Making an impact: visible and lasting results

By thinning out the overcrowding of plants, and removing stem by stem the nonnative ones, we created breathing room for the native plants to catch some air. Throughout the course of a few short hours, it became more and more readily apparent that we were truly making an impact. I could see as well as feel the difference we were making, moment by moment. As I looked out across the patch of wetlands we were assigned to help restore to its natural beauty, the plants seemed to look happier and it was if I could hear them saying: Thank You.

I was also struck by how much the same could be said about us as humans, too. We seem to be a species rarely content to enjoy the breathing room, with the ever increasing “crowding” of our days filled with back to back scheduling and activities.  We don’t seem to have a switch that tells us automatically to “leave well enough alone.”  If humans over the centuries hadn’t disrupted the natural ecosystem, there would be nothing to restore in the first place.  Yes, we volunteers that day were leaving this area “better than we found it,” but that was only because the humans years before us had left it worse than they found it, whether intentionally or unintentionally. It takes a certain level of conscious awareness to be good stewards of our land and surroundings.

For your consideration:

Each of us, individually and in groups, can make a positive impact by volunteering even a few hours of our time to improving the land and space near and around us.  Take a few moments to write down a list of volunteer organizations or events in your area – select something between now and Solstice.  Maybe you will visit someone in a hospital or other care facility?  How about volunteering at an animal rescue organization?  One time I felt the urge to clean up a local public park, and called up a friend to come with me – it was rather impromptu – all we needed to bring were a few garbage bags and away we went!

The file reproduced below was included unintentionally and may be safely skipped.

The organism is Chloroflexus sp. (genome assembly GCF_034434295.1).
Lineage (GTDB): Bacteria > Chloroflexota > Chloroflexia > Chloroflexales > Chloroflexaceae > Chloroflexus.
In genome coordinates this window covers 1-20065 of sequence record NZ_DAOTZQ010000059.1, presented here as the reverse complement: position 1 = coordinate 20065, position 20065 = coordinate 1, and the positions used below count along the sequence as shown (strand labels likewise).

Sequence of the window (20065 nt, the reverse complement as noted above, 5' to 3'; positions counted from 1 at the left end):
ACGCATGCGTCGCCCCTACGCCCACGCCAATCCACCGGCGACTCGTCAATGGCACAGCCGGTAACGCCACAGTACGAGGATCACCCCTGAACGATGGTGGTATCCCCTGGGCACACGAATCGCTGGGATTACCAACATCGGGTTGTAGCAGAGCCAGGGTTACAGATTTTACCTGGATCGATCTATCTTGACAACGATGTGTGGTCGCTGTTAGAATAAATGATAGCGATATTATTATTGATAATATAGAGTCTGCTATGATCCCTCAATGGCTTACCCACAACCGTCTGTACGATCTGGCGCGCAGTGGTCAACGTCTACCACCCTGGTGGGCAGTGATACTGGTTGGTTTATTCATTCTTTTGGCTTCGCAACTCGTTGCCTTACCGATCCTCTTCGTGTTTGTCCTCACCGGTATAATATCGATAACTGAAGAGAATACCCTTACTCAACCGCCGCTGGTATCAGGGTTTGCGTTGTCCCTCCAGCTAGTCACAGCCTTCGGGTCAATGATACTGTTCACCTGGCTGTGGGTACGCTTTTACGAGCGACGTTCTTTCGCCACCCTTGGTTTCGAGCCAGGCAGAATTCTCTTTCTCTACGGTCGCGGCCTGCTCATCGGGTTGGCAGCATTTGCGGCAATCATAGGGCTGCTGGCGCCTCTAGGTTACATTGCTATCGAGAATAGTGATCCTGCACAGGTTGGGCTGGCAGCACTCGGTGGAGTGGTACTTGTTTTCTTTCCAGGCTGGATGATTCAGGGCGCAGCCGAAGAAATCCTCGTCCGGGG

Let me know what you select to do.  I look forward to hearing all about it and witnessing the impact you’re making.

Okay, your turn:

Where in your life or community have you left your mark in a tangible way, that has created viable improvements?  Would you like to make more of an impact?  Are you committed to doing so?

I invite you to share your thoughts, feelings, and experiences by leaving a Reply in the Comments section, below. Soul-to-soul!